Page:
ET Don’t Phone Home (Cheap cell phones have made this much worse – NK 2008)
Contrary to widely-held belief, the purpose of language is not communication. Whatever part of the academy that is responsible for this sort of thing estimates that 85% of all conversations are about nothing at all; they seem to serve some inner human need to babble incessantly. That still leaves a respectable 15% for content. But if the phone is used, information exchange ceases entirely.
About 20 years ago, I made the only good investment in my lifelong battle with THE MARKET. I bought two life memberships in the United and American Airlines airport clubs. They cost around $250 each including a card for my wife. Today they run about $4500. These lounges offered a refuge from the chaos of the rest of the airport, but no longer. Because the main function of these clubs is to provide a place to wait for delayed flights (which means virtually every flight) telephones are strategically placed in them making it hard not to be forced to listen to your fellow travelers’ phone calls.
To use these phones, you need a credit card. Two decades of involuntary eavesdropping has proven that nobody makes a call from an airline club on his own dime or quarter or whatever. The boss always pays, or if the boss is making the call, it’s tax deductible as a business expense. Furthermore, the call has nothing to do with business, or life in general for that matter.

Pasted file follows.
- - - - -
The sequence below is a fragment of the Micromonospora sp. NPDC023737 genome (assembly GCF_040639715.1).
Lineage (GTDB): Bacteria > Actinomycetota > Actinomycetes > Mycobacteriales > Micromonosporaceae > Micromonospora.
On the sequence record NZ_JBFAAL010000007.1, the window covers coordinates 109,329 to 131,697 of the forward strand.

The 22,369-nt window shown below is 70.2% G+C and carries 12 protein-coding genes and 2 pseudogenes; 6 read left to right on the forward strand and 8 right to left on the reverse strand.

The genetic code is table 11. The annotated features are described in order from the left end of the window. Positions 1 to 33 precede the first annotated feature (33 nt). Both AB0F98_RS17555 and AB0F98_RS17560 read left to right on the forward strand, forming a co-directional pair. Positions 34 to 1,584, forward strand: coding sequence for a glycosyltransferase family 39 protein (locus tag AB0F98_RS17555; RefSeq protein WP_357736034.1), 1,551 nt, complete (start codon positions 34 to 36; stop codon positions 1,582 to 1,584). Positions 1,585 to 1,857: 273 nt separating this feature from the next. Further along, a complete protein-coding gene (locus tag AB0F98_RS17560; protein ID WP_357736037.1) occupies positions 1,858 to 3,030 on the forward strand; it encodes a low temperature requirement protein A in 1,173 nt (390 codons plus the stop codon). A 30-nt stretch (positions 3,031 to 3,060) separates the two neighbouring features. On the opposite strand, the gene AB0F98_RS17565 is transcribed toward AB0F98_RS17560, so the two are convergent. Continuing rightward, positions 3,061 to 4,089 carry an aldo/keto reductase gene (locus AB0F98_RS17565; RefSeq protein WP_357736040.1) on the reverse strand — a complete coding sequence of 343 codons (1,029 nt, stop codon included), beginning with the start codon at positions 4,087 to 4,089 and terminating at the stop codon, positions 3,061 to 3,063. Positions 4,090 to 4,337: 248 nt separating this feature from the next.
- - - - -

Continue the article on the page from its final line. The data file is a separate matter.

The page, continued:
A typical conversation goes like this,“Hello, Mommy. This is Johnny.” Johnny is 50 years old and has a Ph.D. in Cosmology from Columbia. He’s using the Department of Physics’ credit card. “I’m in the airport, Mommy.” Of course he’s in the airport; he called her 30 minutes earlier just before he left home. “No, nothing’s wrong. My plane is late.” She knew that before he called. “Where am I going? Let me check.” He’s already told her five times, but she wasn’t listening. “Portland. Maine or Oregon? Wait let me check.” She really doesn’t care which Portland he’s going to, but can’t think of anything else to say. “How’s the weather? Same as where you are.” They live in the same town, which he won’t leave for another three hours because the second officer on the 727 he’s flying (who’s only on board because the union has successfully feather-bedded the plane) is stuck in the Portland he’s not going to. The conversation continues for another 90 minutes, afflicting everyone in earshot with breath-holding and urinary retention. But at least he doesn’t shout.
The captain of industry, on the other hand, wants everybody in the club to hear everything he says, so he bellows like a tobacco auctioneer.
“Hello, Wilma. Get me Peggy. Peggy, this is me. Did you check the hotel reservation? Four times. Is that enough for the Ritz? The Ritz, you know that’s where I always stay in Paris.” She knows that, of course. “Did you make the reservation for Friday at Tour D’Argent?” He’ll cancel it when he gets to Paris. “Did we get the crystal pitchers for the board meeting?” The meeting is not for two months, by which time he will have forgotten about the water delivery system. Everybody in the south end of the club is now bleeding from the ears. “Did Sulka send my ties? Did the laundry get the gravy off my cuffs? Did you get the tickets for the Bulls’ game?” He hates basketball. “Did you tell the White House I couldn’t make it?” Und so weiter. The only question he didn’t ask was whether Bayreuth wants him to sing Wotan in the next Ring cycle.